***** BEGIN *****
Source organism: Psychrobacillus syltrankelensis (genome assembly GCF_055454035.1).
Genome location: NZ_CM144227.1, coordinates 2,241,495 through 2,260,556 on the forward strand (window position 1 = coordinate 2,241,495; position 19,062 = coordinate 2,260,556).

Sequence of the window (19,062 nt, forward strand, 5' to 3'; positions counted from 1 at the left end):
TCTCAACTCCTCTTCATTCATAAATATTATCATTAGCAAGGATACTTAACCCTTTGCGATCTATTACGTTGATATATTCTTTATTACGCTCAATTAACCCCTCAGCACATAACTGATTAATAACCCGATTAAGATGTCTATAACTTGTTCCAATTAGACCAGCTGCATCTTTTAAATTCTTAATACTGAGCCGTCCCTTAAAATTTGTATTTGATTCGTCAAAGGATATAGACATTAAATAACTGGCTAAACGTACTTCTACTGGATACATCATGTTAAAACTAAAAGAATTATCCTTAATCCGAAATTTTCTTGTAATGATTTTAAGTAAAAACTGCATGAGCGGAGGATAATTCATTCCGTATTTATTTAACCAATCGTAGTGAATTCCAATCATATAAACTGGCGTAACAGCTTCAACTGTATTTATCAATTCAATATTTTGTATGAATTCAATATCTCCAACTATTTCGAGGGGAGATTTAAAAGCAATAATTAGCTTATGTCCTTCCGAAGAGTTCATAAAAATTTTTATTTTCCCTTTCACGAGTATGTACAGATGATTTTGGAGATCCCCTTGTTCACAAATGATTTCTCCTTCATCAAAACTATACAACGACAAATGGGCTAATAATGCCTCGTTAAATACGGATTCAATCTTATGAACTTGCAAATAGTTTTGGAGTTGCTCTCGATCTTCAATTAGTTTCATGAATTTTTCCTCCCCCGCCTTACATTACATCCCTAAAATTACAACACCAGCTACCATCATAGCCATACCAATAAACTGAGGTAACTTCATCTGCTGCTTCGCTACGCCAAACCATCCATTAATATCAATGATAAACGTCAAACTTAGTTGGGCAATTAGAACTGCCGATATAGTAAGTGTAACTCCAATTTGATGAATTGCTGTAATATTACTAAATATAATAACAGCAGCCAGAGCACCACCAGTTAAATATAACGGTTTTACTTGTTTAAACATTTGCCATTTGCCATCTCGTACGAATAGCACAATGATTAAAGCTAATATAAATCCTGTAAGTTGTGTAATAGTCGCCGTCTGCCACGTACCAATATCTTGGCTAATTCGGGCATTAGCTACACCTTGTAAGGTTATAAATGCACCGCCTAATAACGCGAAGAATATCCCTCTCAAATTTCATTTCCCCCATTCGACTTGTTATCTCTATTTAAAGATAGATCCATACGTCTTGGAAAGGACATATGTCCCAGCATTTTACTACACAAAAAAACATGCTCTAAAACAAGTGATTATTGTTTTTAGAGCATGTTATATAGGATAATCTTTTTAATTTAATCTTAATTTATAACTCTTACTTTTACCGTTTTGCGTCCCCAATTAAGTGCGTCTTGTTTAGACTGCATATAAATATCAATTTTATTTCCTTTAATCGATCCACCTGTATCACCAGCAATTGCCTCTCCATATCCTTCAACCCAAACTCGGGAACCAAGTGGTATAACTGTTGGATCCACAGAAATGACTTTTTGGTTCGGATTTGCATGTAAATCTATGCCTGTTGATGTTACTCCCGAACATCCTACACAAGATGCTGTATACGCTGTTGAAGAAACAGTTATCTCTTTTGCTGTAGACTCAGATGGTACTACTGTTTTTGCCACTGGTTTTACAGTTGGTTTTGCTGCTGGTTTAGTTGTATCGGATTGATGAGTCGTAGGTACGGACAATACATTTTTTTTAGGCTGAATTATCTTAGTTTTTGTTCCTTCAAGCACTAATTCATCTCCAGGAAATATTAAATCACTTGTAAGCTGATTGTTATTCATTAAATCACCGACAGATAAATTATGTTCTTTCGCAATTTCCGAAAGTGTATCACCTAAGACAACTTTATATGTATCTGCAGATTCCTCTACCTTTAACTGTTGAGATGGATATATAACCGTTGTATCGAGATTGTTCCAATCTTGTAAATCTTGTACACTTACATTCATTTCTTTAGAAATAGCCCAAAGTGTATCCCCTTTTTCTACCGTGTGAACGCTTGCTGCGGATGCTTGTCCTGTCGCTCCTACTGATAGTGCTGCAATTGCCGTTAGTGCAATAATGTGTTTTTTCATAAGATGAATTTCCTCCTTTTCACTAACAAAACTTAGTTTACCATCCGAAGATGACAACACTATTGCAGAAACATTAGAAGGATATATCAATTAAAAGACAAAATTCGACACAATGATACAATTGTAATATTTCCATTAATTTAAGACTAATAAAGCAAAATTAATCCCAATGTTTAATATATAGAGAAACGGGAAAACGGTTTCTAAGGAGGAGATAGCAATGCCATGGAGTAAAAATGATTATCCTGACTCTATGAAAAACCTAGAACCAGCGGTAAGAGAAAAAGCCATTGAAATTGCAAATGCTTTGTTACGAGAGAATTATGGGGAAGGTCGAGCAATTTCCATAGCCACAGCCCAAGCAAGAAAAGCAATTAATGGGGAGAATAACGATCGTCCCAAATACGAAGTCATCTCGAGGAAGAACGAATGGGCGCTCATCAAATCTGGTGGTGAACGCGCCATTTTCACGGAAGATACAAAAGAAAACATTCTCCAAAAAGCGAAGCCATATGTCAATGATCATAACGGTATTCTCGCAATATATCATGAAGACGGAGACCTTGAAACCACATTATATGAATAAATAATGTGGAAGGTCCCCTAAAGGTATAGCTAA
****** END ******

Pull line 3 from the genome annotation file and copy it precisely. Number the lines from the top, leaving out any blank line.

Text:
Sequence of the window (19,062 nt, forward strand, 5' to 3'; positions counted from 1 at the left end):